If you’re editing on a MacBook of any kind, you’ll have a trackpad. You could even have a Magic Trackpad with your iMac and we’d be totally jealous. To add new media to your iMovie project using the trackpad is simple. Go to the Event browser and click on a clip, or click and drag to select a portion of a clip that you want to add to the timeline, and use a three finger swipe up on your trackpad. The clip or portion you had selected will be added to the end of your project all magical and such.
Next, if you want to expand your view of the media you’re working with, either in the Event or Project browser, just move your mouse pointer above the media you want to zoom in on and pinch out with your fingers, much like you would when zooming into an image or web page on an iOS device. You can also do the reverse, with a pinching in gesture, which will contract your media view. This can be a bit tricky to do without actually moving the mouse pointer, so be sure to practice a bit.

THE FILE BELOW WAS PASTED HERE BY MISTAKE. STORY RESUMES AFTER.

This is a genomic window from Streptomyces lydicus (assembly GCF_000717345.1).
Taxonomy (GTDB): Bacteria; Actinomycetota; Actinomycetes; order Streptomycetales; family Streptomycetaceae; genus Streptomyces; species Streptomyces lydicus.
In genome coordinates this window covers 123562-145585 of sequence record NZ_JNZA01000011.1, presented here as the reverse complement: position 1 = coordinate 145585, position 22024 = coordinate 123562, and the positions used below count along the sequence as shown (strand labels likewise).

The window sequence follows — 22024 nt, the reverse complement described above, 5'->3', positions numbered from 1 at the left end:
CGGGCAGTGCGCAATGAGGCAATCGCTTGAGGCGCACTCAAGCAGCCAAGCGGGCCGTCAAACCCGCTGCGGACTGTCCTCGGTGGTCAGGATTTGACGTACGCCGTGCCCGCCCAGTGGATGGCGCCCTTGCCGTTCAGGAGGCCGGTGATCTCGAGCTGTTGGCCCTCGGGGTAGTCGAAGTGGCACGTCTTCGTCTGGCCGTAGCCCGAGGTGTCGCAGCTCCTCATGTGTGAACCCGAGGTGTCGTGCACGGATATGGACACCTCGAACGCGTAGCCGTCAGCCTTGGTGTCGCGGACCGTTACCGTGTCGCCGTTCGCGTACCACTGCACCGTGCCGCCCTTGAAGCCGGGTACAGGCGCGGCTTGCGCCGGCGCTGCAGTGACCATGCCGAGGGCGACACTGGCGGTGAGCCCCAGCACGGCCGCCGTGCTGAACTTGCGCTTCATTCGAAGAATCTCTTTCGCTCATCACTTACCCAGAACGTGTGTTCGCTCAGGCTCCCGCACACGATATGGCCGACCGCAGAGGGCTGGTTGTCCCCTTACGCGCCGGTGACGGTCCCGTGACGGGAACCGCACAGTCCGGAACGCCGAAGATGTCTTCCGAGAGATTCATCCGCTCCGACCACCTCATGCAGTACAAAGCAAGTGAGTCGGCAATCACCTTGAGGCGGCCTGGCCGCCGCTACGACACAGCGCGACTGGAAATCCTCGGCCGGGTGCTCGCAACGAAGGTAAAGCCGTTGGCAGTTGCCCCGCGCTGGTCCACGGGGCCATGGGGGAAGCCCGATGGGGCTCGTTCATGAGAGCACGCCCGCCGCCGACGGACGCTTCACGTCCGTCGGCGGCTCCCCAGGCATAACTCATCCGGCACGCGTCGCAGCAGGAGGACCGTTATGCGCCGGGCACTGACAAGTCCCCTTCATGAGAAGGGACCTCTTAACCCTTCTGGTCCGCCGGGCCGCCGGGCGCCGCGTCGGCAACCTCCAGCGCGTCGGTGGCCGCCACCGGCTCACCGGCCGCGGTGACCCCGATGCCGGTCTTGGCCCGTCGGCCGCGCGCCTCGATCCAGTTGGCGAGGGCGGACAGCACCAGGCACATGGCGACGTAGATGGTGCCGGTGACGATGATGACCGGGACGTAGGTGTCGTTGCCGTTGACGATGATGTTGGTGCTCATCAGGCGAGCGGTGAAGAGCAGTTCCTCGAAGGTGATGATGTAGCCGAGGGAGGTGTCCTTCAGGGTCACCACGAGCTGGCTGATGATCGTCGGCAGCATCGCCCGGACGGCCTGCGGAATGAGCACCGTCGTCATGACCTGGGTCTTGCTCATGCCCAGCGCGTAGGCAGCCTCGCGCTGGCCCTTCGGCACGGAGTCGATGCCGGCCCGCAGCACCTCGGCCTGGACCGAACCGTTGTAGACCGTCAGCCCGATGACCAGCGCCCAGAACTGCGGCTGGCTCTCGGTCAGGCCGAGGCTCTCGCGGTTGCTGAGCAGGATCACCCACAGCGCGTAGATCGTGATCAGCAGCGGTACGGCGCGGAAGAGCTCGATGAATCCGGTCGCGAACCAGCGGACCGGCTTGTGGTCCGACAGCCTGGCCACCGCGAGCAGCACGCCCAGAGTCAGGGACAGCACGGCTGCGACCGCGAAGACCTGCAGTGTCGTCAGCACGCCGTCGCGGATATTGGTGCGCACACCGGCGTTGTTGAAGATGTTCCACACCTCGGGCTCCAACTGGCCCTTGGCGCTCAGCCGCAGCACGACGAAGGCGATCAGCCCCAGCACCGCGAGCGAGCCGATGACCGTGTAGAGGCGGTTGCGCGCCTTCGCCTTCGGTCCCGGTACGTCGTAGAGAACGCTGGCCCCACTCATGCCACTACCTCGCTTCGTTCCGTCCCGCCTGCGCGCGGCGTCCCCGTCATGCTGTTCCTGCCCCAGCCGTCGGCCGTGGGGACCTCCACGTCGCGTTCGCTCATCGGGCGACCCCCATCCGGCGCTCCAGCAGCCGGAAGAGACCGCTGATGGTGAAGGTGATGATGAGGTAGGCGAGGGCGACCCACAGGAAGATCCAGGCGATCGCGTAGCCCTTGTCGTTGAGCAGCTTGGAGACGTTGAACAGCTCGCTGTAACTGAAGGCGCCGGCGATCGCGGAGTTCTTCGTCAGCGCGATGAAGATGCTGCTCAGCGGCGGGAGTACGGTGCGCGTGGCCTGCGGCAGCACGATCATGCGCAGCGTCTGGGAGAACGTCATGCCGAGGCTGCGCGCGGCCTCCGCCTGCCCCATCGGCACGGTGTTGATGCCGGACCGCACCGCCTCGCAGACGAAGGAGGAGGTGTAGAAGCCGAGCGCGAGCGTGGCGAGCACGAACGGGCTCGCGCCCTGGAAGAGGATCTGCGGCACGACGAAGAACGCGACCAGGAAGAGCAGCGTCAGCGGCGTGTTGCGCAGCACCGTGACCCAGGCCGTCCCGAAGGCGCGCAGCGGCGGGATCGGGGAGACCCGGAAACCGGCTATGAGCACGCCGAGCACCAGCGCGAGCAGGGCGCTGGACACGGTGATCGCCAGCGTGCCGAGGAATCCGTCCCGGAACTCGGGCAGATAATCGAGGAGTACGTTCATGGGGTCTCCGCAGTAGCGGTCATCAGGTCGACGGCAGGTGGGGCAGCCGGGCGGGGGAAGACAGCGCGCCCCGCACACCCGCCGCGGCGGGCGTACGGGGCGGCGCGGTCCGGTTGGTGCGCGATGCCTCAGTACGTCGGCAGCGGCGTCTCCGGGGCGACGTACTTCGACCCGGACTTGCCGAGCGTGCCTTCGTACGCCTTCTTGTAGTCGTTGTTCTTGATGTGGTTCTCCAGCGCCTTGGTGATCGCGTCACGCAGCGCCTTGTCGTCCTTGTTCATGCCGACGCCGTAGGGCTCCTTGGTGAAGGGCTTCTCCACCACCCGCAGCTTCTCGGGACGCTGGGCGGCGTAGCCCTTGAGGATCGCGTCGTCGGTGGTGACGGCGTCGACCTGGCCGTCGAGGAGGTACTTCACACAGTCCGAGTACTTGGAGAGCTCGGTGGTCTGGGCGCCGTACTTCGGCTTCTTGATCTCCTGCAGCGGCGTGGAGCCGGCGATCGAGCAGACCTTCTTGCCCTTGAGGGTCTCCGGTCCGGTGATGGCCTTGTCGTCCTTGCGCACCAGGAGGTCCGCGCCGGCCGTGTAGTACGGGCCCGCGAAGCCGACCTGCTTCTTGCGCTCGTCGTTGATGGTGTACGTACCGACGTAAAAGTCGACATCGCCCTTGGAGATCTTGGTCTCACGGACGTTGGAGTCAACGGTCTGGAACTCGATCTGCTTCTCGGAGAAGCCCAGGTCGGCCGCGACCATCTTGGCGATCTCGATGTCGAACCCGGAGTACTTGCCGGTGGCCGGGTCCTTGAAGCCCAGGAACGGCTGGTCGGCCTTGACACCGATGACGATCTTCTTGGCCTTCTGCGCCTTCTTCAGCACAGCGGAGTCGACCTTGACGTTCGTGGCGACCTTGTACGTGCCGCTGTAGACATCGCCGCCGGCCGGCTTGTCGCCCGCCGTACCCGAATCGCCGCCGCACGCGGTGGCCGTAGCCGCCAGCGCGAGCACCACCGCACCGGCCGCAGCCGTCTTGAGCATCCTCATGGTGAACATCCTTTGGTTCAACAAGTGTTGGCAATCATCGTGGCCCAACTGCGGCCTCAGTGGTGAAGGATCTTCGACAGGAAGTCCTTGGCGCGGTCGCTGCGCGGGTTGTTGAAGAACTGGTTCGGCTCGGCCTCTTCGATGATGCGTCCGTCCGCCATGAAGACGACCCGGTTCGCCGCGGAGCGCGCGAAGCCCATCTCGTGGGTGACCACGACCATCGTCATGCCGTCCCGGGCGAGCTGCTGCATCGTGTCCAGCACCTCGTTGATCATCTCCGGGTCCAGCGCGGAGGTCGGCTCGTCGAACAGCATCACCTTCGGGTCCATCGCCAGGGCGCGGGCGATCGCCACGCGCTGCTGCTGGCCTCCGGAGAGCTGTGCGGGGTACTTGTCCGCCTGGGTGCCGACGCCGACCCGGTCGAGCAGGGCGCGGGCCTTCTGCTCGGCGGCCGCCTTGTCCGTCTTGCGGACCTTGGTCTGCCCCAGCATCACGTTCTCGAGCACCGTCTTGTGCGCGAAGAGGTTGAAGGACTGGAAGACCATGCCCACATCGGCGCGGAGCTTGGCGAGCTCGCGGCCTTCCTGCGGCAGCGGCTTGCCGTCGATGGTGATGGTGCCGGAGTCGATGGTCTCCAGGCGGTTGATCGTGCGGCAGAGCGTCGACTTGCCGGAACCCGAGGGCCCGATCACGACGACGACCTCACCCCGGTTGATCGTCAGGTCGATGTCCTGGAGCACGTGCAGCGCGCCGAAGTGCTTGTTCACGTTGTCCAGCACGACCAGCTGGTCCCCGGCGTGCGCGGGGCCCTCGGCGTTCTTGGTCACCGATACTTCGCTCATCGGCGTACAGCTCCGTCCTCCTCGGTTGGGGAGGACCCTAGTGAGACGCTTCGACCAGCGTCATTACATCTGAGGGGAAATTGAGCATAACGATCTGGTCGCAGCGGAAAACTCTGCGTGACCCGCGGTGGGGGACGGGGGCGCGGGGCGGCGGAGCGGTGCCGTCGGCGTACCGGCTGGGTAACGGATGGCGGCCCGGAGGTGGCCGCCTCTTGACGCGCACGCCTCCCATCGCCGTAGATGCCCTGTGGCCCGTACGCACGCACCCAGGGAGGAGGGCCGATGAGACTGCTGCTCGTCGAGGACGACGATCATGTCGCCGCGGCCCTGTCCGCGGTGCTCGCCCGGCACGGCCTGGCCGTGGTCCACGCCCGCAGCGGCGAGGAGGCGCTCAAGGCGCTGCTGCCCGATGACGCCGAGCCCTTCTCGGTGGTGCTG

One last way to multitouch your way to iMovie editing nirvana is to use a two fingered swipe to the left or right to scroll through your video masterpiece. Click anywhere in the clip you scrub through, then touch the trackpad with three fingers at the same time. Swipe in either direction to move the red playhead line to the left or right. This should help you make more precise edits than just clicking on where you think the edit should go, and then click-dragging the mouse along to move the playhead.
Import To iMovie Right From Your iPhone Or iPad
Sure, iMovie is now available on the iPhone, iPod touch and iPad, but nothing beats a big old screen to edit your video on. You no longer have to export the video from your iOS device to your iTunes or iPhoto, then import into iMovie. With iMovie ’11, you can bring it right into the app with no middle steps. How refreshingly simple! Here’s how.